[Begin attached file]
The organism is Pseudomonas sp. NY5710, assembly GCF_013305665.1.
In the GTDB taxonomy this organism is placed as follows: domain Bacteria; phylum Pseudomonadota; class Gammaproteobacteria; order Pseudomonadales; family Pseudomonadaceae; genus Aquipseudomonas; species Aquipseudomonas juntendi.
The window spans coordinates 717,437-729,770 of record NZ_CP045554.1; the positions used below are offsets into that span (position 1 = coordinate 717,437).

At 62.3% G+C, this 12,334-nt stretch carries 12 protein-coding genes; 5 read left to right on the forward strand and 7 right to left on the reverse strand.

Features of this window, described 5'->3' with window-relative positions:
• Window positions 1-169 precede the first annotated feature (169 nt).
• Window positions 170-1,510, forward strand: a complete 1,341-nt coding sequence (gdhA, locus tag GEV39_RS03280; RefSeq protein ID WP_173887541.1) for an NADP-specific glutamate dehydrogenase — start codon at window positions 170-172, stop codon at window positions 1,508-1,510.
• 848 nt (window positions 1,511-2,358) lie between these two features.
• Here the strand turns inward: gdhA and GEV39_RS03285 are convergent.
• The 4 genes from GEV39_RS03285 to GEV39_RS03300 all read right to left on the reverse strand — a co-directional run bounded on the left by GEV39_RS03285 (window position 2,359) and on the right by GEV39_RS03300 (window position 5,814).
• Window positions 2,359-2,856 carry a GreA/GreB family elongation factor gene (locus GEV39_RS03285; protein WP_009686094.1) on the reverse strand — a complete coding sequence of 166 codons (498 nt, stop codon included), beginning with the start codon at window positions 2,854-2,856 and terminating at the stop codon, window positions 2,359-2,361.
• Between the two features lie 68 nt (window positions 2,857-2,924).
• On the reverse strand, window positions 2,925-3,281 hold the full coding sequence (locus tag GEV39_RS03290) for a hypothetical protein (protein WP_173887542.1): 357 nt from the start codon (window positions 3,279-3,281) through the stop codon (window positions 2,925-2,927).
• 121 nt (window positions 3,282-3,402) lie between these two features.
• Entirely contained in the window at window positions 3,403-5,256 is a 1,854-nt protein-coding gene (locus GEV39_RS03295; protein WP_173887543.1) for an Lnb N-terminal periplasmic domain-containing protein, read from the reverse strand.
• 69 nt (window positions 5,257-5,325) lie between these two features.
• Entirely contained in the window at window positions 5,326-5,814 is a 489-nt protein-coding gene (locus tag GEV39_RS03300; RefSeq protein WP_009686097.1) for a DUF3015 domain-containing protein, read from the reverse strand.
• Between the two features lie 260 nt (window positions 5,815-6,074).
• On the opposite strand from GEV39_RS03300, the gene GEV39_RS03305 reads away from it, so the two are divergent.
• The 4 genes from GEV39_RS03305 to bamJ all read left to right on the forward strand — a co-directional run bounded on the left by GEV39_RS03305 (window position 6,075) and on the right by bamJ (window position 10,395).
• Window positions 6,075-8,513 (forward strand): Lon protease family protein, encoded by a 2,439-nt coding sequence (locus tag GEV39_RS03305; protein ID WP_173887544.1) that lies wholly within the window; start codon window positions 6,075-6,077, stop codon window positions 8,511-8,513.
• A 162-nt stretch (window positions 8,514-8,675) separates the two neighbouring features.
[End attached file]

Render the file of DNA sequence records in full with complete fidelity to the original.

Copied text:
The organism is Pseudomonas sp. NY5710, assembly GCF_013305665.1.
In the GTDB taxonomy this organism is placed as follows: domain Bacteria; phylum Pseudomonadota; class Gammaproteobacteria; order Pseudomonadales; family Pseudomonadaceae; genus Aquipseudomonas; species Aquipseudomonas juntendi.
The window spans coordinates 717,437-729,770 of record NZ_CP045554.1; the positions used below are offsets into that span (position 1 = coordinate 717,437).

At 62.3% G+C, this 12,334-nt stretch carries 12 protein-coding genes; 5 read left to right on the forward strand and 7 right to left on the reverse strand.

Features of this window, described 5'->3' with window-relative positions:
• Window positions 1-169 precede the first annotated feature (169 nt).
• Window positions 170-1,510, forward strand: a complete 1,341-nt coding sequence (gdhA, locus tag GEV39_RS03280; RefSeq protein ID WP_173887541.1) for an NADP-specific glutamate dehydrogenase — start codon at window positions 170-172, stop codon at window positions 1,508-1,510.
• 848 nt (window positions 1,511-2,358) lie between these two features.
• Here the strand turns inward: gdhA and GEV39_RS03285 are convergent.
• The 4 genes from GEV39_RS03285 to GEV39_RS03300 all read right to left on the reverse strand — a co-directional run bounded on the left by GEV39_RS03285 (window position 2,359) and on the right by GEV39_RS03300 (window position 5,814).
• Window positions 2,359-2,856 carry a GreA/GreB family elongation factor gene (locus GEV39_RS03285; protein WP_009686094.1) on the reverse strand — a complete coding sequence of 166 codons (498 nt, stop codon included), beginning with the start codon at window positions 2,854-2,856 and terminating at the stop codon, window positions 2,359-2,361.
• Between the two features lie 68 nt (window positions 2,857-2,924).
• On the reverse strand, window positions 2,925-3,281 hold the full coding sequence (locus tag GEV39_RS03290) for a hypothetical protein (protein WP_173887542.1): 357 nt from the start codon (window positions 3,279-3,281) through the stop codon (window positions 2,925-2,927).
• 121 nt (window positions 3,282-3,402) lie between these two features.
• Entirely contained in the window at window positions 3,403-5,256 is a 1,854-nt protein-coding gene (locus GEV39_RS03295; protein WP_173887543.1) for an Lnb N-terminal periplasmic domain-containing protein, read from the reverse strand.
• 69 nt (window positions 5,257-5,325) lie between these two features.
• Entirely contained in the window at window positions 5,326-5,814 is a 489-nt protein-coding gene (locus tag GEV39_RS03300; RefSeq protein WP_009686097.1) for a DUF3015 domain-containing protein, read from the reverse strand.
• Between the two features lie 260 nt (window positions 5,815-6,074).
• On the opposite strand from GEV39_RS03300, the gene GEV39_RS03305 reads away from it, so the two are divergent.
• The 4 genes from GEV39_RS03305 to bamJ all read left to right on the forward strand — a co-directional run bounded on the left by GEV39_RS03305 (window position 6,075) and on the right by bamJ (window position 10,395).
• Window positions 6,075-8,513 (forward strand): Lon protease family protein, encoded by a 2,439-nt coding sequence (locus tag GEV39_RS03305; protein ID WP_173887544.1) that lies wholly within the window; start codon window positions 6,075-6,077, stop codon window positions 8,511-8,513.
• A 162-nt stretch (window positions 8,514-8,675) separates the two neighbouring features.